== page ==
Autonomic dysfunction as indicated by a reduced heart rate variability (HRV) is increasing with age [24, 25] and has been observed to be associated with an increased risk for incident coronary heart disease (CHD), CVD mortality [26–30] and worse prognosis in patients with CHD or heart failure [31–34]. However, there is growing evidence that adverse psychosocial factors might also be associated with a reduced HRV and other measures of sympathovagal imbalance [35–38]. A reduced heart rate variability appears to integrate negative factors such as disease and stress. Thus, autonomic dysfunction, of which HRV is a marker, might play an important role in mediating the effect of social inequality, psychosocial factors and other cardiovascular risk factors on CVD causation and prognosis [39–42].
For inflammatory factors such as C-reactive protein (CRP) and cytokines (tumour necrosis factors, interleukin-6), higher levels have been observed in elderly subjects and in subjects at higher risk of chronic heart failure (CHF) [43, 44]. They have also been associated with a reduced HRV . However, the role of inflammatory factors and their interaction with HRV in the pathogenesis of heart failure is still not well understood. There is a lack of population-based studies to investigate the potential mechanisms involving HRV, inflammatory factors and psychosocial factors underlying causation and prognosis of CHF.
The examination of heart rate variability in a general population might provide valuable information to elucidate some of the pathways relevant for the development and prognosis of CVD. It might also help to explain the mechanisms underlying the observed associations of psychosocial factors with CVD. Moreover, unfavourable psychosocial factors and a reduced heart rate variability could be among the factors responsible for the higher CVD mortality in Eastern European and Eastern German populations as compared to their Western counterparts. The examination of reasons for regional variation such as the East-West gradient of CVD morbidity and mortality as well as of potential mechanisms of causation and of prognostic factors in the elderly could lead to advances in the prevention, detection, therapy and prognosis of cardiovascular diseases on the population level.
Furthermore, the role of HRV as a potential additional screening tool for the identification of subjects at high risk of acquiring cardiovascular diseases or of suffering fatal adverse events should be explored. However, there is a lack of population-based data regarding the distribution of HRV and its interaction with other CVD risk factors in the general ageing population. The recording of 24-hour holter electrocardiograms (ECG) or ECGs of at least 2 hours duration is still the recommended standard for HRV analysis in clinical practice . While 24-hour ECGs record the dynamic component of HRV derived from fluctuations in daily activities and thus contain other information than short-term ECGs, a great advantage of short ECG recordings in resting state is that they can be highly standardized and are easier to apply in larger populations. For screening purposes in a general population, the recording of long-term ECGs is impractical.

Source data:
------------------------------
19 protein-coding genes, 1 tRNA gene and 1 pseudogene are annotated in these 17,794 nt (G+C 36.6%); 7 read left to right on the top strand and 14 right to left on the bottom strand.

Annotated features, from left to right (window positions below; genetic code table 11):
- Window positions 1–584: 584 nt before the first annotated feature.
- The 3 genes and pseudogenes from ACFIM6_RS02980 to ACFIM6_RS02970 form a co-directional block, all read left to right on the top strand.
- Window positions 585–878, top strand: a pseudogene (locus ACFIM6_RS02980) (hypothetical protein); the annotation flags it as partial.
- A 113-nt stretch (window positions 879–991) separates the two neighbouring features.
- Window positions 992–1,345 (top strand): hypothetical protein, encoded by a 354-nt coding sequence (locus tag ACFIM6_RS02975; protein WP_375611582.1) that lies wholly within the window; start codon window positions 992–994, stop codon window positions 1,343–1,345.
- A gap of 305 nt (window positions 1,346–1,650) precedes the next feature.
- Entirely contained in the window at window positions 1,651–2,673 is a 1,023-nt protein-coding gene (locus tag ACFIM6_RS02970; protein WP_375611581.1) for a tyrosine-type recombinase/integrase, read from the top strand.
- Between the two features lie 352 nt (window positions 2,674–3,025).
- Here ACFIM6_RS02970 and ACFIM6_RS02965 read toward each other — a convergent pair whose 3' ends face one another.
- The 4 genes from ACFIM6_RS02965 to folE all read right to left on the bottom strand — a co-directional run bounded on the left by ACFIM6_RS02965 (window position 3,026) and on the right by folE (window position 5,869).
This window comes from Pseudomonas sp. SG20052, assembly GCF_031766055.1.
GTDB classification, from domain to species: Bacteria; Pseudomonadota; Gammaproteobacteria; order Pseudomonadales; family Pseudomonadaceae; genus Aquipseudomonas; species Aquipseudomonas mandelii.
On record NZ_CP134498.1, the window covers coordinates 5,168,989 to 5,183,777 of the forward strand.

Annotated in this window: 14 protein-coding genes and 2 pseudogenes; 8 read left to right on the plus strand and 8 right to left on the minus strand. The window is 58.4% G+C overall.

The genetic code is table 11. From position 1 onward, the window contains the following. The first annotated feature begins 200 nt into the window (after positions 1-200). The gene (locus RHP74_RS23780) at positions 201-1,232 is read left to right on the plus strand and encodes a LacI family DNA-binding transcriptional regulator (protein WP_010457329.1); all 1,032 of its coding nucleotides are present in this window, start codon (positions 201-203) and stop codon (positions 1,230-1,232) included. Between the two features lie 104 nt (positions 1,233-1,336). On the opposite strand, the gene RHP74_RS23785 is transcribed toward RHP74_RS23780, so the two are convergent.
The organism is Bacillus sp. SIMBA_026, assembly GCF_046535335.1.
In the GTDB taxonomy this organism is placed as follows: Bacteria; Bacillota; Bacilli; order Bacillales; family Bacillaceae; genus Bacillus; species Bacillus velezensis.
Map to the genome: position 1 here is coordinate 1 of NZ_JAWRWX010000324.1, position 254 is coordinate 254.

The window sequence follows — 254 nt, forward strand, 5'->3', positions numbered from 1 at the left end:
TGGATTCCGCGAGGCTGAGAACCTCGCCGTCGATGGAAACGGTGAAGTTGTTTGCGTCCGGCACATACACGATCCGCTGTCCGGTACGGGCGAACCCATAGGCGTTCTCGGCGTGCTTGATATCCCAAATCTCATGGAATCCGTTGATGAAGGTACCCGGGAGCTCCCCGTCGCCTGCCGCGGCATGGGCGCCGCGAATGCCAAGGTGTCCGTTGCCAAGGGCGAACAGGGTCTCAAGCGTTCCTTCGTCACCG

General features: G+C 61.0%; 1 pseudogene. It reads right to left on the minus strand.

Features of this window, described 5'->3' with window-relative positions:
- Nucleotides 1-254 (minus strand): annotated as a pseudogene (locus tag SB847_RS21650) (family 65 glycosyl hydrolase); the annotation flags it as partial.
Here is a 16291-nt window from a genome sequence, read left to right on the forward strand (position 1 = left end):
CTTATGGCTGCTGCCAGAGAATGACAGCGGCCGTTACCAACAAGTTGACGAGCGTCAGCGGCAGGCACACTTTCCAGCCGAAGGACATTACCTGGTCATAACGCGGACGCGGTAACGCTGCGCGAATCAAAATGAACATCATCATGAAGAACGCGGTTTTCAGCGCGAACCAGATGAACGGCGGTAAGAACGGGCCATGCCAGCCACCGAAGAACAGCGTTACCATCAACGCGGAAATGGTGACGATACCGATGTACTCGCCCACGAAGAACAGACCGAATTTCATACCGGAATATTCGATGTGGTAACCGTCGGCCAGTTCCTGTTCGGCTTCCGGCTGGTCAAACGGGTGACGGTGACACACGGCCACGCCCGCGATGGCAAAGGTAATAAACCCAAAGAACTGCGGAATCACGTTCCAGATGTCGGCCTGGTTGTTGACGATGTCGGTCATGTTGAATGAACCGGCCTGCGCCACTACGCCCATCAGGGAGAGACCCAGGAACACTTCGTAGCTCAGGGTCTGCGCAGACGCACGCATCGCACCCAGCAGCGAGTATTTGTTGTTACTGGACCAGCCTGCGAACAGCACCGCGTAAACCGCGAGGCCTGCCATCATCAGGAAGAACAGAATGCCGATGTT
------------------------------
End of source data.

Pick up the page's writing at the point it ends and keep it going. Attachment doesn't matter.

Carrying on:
Although short-term and long-term ECGs measure different components of HRV, one study in healthy young men showed a high predictive value of short-term ECGs for long-term ECGs . Unfortunately, there is a lack of studies assessing the validity and predictive value of short-term ECGs for the determination of HRV as compared to HRV measures derived from 24-hour ECGs in the general, elderly population. Therefore, it is important to examine whether ECGs of shorter recording duration (e. g., 20 minutes) are a valid basis for the identification of subjects with reduced HRV in the general population.
This paper presents the design and objectives of the CARdiovascular disease, Living and Ageing in Halle (CARLA) Study.
The aims of this study are:
1. to examine the distribution of different parameters of heart rate variability and the prevalence of a reduced HRV in a representative sample of an elderly East German population;
2. to examine the prevalence of cardiovascular diseases and their association with HRV, psychosocial and socioeconomic factors, and inflammatory and classical cardiovascular risk factors in an ageing general population;
3. to identify factors responsible for the epidemic of chronic heart failure in the ageing population, and to identify potential areas of prevention;
4. to elucidate reasons for regional variations in CVD morbidity and mortality; and